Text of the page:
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presence. For my part I was as yet a stranger to the King's person. I had, indeed, seen most or all the princesses in the way I have mentioned above; and on several occasions, in the streets of Windsor, the sudden disappearance of all hats from the heads of the passengers, had admonished me that some royal personage or other was then traversing or crossing the street; but either his Majesty had never been of the party, or I had failed to distinguish him. Now, for the first time, I was meeting him nearly face to face; for, though the walk we occupied was not that in which the royal party were moving, it ran so near it, and was connected by so many cross-walks at short intervals, that it was a matter of necessity for us, as we were now observed, to go and present ourselves. What passed was naturally very unimportant; and I know not that it would have been worth reporting at all, but for one reflection which, in after years, it forcibly suggested to me. The King, having first spoken with great kindness to my companion, inquiring circumstantially about his mother
'Dark faces with white silken turbans wreathed!'
As it is, we have noticed hardly any places but such as lie absolutely within our jurisdiction. And yet, even under that limitation, how vastly more comprehensive is the chart of British dominion than of the Roman! To this gorgeous empire, some corresponding style and title should have been adapted at the revision of the old title, and should yet be adapted; for of this empire only it can be said, amongst all which have existed, not only that the sun never sets upon its territory, but almost, perhaps, that the sun is always rising and always setting, to some one in that endless succession of stations upon which the British flag is flying.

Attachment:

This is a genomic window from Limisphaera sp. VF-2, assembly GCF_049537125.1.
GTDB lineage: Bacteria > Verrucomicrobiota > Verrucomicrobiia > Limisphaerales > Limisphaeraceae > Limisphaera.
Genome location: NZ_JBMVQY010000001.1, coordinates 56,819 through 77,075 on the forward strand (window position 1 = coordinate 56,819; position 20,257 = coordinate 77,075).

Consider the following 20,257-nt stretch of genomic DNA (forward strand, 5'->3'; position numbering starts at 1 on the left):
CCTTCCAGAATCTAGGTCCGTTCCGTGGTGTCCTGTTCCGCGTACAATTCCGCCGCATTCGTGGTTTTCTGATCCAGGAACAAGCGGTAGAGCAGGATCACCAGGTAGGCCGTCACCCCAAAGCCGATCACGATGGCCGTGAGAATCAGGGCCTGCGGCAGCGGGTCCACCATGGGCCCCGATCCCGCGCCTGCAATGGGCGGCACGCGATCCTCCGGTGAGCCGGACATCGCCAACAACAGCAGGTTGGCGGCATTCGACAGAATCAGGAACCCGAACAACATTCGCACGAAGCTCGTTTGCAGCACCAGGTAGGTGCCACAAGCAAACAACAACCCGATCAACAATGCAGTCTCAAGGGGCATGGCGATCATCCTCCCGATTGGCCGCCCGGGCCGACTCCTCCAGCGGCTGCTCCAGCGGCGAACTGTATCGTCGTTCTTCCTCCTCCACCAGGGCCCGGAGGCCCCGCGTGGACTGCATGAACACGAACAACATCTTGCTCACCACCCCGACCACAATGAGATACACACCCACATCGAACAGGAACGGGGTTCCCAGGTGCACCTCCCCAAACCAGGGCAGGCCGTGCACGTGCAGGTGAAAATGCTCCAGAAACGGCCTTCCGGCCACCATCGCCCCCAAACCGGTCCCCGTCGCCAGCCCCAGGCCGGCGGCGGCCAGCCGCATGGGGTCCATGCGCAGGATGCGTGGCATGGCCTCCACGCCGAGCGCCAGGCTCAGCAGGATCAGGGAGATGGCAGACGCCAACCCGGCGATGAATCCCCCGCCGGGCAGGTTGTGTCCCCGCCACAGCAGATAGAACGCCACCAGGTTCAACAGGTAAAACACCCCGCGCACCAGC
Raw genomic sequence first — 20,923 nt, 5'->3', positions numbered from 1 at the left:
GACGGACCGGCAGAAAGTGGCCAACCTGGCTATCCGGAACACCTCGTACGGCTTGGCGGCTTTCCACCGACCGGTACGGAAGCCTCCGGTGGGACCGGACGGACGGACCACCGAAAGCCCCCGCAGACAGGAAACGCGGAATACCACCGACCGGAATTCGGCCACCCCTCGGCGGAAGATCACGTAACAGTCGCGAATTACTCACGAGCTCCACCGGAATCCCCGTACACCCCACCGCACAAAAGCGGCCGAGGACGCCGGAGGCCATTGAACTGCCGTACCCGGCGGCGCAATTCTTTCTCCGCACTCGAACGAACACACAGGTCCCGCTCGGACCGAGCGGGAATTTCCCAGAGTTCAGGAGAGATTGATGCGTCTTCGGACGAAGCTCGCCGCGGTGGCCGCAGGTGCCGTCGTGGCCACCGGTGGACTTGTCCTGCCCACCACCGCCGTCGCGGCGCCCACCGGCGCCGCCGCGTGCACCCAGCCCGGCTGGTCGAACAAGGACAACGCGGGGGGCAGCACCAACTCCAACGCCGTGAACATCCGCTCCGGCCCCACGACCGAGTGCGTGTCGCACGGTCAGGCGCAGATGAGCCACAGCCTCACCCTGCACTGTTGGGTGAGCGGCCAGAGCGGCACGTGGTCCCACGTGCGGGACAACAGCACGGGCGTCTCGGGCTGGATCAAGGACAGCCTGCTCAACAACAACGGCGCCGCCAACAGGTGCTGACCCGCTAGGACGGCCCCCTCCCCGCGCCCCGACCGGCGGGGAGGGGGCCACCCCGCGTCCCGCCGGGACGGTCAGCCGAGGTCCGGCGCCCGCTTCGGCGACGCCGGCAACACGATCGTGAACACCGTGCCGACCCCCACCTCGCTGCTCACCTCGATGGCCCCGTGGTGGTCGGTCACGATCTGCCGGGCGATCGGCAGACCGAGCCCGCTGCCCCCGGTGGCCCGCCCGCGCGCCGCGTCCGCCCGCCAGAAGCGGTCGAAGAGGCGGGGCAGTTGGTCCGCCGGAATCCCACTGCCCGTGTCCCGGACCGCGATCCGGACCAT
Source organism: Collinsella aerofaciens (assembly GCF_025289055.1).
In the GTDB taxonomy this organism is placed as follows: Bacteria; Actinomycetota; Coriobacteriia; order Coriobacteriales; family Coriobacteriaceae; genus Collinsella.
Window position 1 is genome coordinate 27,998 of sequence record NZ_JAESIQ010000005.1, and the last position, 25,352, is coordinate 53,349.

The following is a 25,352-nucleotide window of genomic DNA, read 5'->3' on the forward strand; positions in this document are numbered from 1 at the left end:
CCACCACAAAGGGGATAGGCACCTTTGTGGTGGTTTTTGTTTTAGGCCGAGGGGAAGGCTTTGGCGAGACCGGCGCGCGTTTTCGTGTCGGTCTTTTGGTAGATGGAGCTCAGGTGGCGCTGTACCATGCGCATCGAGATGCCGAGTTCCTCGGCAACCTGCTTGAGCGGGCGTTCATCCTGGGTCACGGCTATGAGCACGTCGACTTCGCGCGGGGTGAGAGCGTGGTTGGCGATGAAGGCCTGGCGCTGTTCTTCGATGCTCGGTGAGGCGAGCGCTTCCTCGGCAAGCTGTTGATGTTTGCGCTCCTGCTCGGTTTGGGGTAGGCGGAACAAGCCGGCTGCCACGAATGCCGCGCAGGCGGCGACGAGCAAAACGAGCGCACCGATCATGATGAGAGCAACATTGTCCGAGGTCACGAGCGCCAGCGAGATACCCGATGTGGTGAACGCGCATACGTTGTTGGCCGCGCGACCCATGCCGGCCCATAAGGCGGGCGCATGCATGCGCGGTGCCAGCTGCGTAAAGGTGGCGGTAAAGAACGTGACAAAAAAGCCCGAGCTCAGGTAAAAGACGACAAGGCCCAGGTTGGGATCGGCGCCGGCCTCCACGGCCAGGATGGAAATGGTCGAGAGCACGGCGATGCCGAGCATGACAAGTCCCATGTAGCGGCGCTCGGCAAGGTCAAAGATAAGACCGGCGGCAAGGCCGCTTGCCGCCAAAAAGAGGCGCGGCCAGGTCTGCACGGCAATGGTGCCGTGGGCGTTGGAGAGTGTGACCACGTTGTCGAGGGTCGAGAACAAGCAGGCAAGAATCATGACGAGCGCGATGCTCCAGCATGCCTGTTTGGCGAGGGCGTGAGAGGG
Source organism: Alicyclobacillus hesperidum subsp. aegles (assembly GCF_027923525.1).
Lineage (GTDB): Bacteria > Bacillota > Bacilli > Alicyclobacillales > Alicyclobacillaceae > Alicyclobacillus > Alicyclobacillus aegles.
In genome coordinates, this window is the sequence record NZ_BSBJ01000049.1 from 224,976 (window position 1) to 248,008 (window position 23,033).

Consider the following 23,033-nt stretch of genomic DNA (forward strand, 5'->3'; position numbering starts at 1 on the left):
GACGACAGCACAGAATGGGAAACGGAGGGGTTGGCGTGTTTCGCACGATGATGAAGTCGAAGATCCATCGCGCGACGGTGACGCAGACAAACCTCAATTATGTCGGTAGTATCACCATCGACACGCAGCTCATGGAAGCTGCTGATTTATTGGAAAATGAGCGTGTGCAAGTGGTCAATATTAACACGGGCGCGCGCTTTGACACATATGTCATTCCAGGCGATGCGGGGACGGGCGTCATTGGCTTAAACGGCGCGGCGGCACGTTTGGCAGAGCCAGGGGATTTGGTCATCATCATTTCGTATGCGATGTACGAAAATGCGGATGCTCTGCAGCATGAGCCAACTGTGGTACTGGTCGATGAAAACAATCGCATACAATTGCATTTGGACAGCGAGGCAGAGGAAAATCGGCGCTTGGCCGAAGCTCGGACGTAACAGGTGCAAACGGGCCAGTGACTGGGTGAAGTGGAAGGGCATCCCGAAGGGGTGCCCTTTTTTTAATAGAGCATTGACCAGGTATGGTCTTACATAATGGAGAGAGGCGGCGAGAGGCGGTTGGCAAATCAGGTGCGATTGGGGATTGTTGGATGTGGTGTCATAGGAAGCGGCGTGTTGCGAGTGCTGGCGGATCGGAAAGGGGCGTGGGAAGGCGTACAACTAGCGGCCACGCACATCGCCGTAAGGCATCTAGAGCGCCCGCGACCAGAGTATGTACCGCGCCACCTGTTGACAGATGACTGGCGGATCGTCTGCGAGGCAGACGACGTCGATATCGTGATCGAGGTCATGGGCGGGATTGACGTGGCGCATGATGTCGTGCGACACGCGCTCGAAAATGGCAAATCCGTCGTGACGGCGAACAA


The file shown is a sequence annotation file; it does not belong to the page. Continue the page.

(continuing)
Apropos of the proposed change in the King's title: Mr. Coleridge, on being assured that the new title of the King was to be Emperor of the British Islands and their dependencies, and on the coin Imperator Britanniarum, remarked, that, in this remanufactured form, the title might be said to be japanned; alluding to this fact, that amongst insular sovereigns, the only one known in Europe by the title of Emperor is the Sovereign of Japan.
and grandmother as persons particularly well known to himself, then turned his eye upon me. What passed was pretty nearly as follows: My name, it seems, from what followed, had been communicated to him as we were advancing; he did not, therefore, inquire about that. Was I of Eton? was his first question. I replied that I was not, but hoped I should be. Had I a father living? I had not my father had been dead about eight years. 'But you have a mother?' I had. 'And she thinks of sending you to Eton?' I answered that she had expressed such an intention in my hearing; but I was not sure whether that might not be in order to waive an argument with the person to whom she spoke, who happened to have been an Etonian. Oh, but all people think highly of Eton; everybody praises Eton; your mother does right to inquire; there can be no harm in that; but the more she inquires, the more she will be satisfied; that I can answer for.'